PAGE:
A graduate student at the University of Waterloo has developed the first standardized chart to measure vision for reading in Arabic – a language spoken by hundreds and millions of people around the world.
I wanted to get a standardized chart in Arabic for testing my patients. I then discovered that we don’t have one.
The chart will eliminate the potential for inconsistent eye results, as it addresses challenges presented by the language’s complexity. Dr. Balsam Alabdulkader, a PhD student at the School of Optometry & Vision Science, was inspired to create the chart after returning to her clinical job in Riyadh, Saudi Arabia, and becoming frustrated with what was available – or, more precisely, what wasn’t.
“For my masters thesis project, I worked on the gold standard chart in English and learned about the importance of the standardized features in near acuity charts. I wanted to get a standardized chart in Arabic for testing my patients,” she said. “I then discovered that we don’t have one.”
There are no standard texts in Arabic from which to draw sentences and there is no standard or accepted font in Arabic, said Dr. Susan Leat, who supervised the project. “Nor is there any standard method of determining the size of Arabic text, as there is in languages, such as English, that use Roman letters.”
When creating reading acuity charts, sentences are selected and tested for grade level, reading speed and other factors. Outliers are removed so that the sentences are consistent in their level of difficulty. The sentences are then arranged in a standard format, with sentences that gradually become smaller in a logarithmic scale, as the patient reads down the chart.
To determine font size, chart designers use the x-height (the distance between the baseline and the top of lower-case letters). This system works well for Roman letters. Arabic, however, is cursive, meaning the letters join together, and there is wide variation in letter height.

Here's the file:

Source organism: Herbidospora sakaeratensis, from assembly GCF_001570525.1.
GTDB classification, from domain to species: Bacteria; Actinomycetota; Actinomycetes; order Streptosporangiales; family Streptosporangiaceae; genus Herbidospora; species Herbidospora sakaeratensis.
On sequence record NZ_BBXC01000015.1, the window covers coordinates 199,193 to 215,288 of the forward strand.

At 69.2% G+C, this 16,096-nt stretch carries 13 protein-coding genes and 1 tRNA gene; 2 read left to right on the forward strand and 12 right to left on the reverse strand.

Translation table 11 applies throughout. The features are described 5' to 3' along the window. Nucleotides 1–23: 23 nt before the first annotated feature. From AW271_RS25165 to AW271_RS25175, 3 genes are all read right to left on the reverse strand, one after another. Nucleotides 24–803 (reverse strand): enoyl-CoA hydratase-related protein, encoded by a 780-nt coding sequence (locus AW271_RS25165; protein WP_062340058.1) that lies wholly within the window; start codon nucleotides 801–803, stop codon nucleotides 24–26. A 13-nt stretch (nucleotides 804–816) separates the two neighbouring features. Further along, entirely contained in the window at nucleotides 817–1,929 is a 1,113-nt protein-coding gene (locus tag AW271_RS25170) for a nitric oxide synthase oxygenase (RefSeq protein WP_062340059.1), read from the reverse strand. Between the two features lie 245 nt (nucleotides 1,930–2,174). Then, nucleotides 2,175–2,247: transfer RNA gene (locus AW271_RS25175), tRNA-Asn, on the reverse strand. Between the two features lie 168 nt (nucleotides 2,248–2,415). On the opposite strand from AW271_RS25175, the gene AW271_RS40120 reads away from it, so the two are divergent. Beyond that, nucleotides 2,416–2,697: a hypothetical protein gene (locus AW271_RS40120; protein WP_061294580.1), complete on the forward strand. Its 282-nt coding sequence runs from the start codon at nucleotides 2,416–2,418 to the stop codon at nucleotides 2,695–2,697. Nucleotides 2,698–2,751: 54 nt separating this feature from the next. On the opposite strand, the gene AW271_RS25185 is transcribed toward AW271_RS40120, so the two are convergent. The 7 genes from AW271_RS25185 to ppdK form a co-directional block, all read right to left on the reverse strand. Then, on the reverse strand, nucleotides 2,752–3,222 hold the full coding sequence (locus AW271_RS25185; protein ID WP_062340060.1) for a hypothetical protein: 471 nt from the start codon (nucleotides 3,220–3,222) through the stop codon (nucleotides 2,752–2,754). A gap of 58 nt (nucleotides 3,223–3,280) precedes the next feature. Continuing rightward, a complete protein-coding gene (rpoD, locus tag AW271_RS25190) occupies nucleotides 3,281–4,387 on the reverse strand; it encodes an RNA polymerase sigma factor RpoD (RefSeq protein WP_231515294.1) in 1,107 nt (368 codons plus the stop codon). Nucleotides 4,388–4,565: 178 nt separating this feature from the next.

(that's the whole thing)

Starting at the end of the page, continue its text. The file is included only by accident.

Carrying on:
To overcome this challenge, Dr. Alabdulkader and Dr. Leat used a single repeated sentence, and picked one letter to use as a “yardstick” to determine the font size for each line and the spacing between the lines.
As there is no way to physically compare the Arabic print size to Roman letters, Dr. Alabdulkader and Dr. Leat empirically scaled the Arabic print against English using the reading performance of participants who could read both languages.
The resulting BAL (Balsam Alabdulkader-Leat) chart is available in three different versions. Each chart has fifteen print size levels that are labelled in logMAR and point size.
With help from WatCo, the University of Waterloo’s Commercialization Office, the two researchers have obtained copyright on the BAL chart and have now commercialized it through Precision Vision. It went on sale for the first time at the recent Academy of American Optometry conference in San Antonio.
Dr. Sue Leat was featured in this CTV story about the Arabic eye chart which she and PhD student Dr. Balsam Alabdulkader developed.